MSNBC’s Reid: Joe Biden Speaks to 'White Working-Class Voters' Because 'He is One'
Biden's speech was 'directly at white working-class voters'
MSNBC's anchor Joy Reid claimed former Vice President Joe Biden was appealing to the white working-class voter when he spoke during his acceptance speech on the fourth and final night of the Democratic National Convention.
What was Reid's evidence that Biden was speaking to white working-class voters?
Because "he is one," she claimed.
“This night, the whole presentation of it, I think was directed directly at white working-class voters, which is what he’s not supposed to be able to win."
"I think that Joe Biden, he learned a very smart lesson from South Carolina," she said.
"There was a temptation for a moment that after South Carolina Joe Biden could develop the theory that he is the candidate that can deliver black voters because that’s what happened in South Carolina, but he’s clearly learned that he brought on a running mate who can expand his coalition and energize the Obama coalition, but that his superpower is who he is," Reid continued.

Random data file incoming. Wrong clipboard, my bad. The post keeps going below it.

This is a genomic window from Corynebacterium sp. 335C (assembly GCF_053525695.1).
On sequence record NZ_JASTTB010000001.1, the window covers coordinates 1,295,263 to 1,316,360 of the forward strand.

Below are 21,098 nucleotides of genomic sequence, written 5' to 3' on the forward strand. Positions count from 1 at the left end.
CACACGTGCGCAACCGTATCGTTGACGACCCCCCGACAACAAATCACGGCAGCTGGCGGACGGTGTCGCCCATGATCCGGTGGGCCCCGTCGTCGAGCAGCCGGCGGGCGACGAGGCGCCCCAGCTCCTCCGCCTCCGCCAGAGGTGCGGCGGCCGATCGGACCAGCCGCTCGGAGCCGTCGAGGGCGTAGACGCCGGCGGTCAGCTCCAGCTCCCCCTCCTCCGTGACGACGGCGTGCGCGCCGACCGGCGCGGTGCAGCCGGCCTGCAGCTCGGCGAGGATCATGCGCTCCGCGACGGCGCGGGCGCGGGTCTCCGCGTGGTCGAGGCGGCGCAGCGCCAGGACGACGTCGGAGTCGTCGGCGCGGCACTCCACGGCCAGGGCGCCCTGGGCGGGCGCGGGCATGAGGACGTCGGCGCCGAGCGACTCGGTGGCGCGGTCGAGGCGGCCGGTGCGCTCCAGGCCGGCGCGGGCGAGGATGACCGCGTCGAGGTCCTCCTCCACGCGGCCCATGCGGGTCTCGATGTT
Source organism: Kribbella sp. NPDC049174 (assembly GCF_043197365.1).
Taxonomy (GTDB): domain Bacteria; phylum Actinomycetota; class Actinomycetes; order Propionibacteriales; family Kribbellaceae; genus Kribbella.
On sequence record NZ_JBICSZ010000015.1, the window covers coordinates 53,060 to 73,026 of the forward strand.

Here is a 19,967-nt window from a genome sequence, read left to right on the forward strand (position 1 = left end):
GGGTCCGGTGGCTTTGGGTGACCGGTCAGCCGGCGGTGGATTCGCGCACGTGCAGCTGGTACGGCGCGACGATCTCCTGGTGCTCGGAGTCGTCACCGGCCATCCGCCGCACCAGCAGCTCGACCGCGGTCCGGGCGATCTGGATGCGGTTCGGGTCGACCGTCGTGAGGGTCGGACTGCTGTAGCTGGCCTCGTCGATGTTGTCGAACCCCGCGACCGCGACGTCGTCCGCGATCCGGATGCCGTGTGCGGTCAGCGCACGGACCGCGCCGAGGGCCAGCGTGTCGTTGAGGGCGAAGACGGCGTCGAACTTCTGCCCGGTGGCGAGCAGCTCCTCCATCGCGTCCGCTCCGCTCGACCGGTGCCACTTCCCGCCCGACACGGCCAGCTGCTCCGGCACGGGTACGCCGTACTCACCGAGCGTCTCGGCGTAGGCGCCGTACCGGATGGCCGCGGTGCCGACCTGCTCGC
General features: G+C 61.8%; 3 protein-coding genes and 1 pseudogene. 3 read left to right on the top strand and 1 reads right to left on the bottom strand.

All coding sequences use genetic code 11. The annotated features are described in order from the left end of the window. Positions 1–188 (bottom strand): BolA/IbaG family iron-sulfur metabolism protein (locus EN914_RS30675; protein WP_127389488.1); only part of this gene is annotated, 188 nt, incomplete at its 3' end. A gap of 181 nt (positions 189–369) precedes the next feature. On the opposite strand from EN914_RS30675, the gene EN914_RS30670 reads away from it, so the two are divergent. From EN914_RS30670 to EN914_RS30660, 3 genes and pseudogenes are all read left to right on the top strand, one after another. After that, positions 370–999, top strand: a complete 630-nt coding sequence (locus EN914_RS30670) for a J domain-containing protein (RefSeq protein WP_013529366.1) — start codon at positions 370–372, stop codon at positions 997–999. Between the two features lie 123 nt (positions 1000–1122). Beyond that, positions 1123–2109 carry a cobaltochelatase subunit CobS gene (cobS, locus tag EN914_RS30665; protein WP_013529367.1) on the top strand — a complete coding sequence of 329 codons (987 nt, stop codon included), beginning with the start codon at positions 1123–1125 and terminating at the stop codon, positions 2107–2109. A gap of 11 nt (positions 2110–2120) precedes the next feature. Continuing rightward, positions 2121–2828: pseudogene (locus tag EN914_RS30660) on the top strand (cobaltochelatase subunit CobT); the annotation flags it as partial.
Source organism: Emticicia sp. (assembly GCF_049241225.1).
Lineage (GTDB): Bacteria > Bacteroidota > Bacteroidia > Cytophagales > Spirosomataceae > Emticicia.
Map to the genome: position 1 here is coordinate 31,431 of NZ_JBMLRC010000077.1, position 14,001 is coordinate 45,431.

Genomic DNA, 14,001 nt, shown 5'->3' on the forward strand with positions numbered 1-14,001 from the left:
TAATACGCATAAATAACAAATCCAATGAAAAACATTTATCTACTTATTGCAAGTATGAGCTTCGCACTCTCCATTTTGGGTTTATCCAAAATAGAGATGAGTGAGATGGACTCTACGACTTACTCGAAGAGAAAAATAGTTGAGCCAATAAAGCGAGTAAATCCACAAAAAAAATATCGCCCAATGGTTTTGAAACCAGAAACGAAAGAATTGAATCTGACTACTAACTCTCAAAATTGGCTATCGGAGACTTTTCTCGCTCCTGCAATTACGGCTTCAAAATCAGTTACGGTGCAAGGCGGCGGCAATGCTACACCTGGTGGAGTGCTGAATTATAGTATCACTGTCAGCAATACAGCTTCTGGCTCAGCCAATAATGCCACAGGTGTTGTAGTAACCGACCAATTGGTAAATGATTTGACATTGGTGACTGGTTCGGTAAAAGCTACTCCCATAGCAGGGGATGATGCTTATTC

"He is a white, working-class voter," Reid claimed, seemingly forgetting that Biden has been in public office for decades as a Democrat.
"He is the thing that Donald Trump pretended to be in 2016, the regular Joe," she added.
"He’s literally called joey throughout all of these videos by his family members. He’s joey," she argued.
"He’s a guy, you know. He is a white, working-class voter."
"And he came right for Donald Trump's base tonight.”
“And he’s not theoretically not supposed to be able to win it, but I’m not so sure he can’t draw even a smidgen of it."
"He needs a small number of a percentage of firemen and guys who, as they say, shower after work instead of before work," she said.
"He just needs a tiny percentage of those to flip side, and he is relentless in being determined that he can.”
Last year, Reid attacked real working-class voters, supporters of President Donald Trump describing them as a “cult,” which is "solidly among the white evangelicals."
"There’s a lot of ways if you look at like the Public Religion Research Institute numbers that, you know, it isn’t just a pejorative to say that it’s a cult,” Reid said.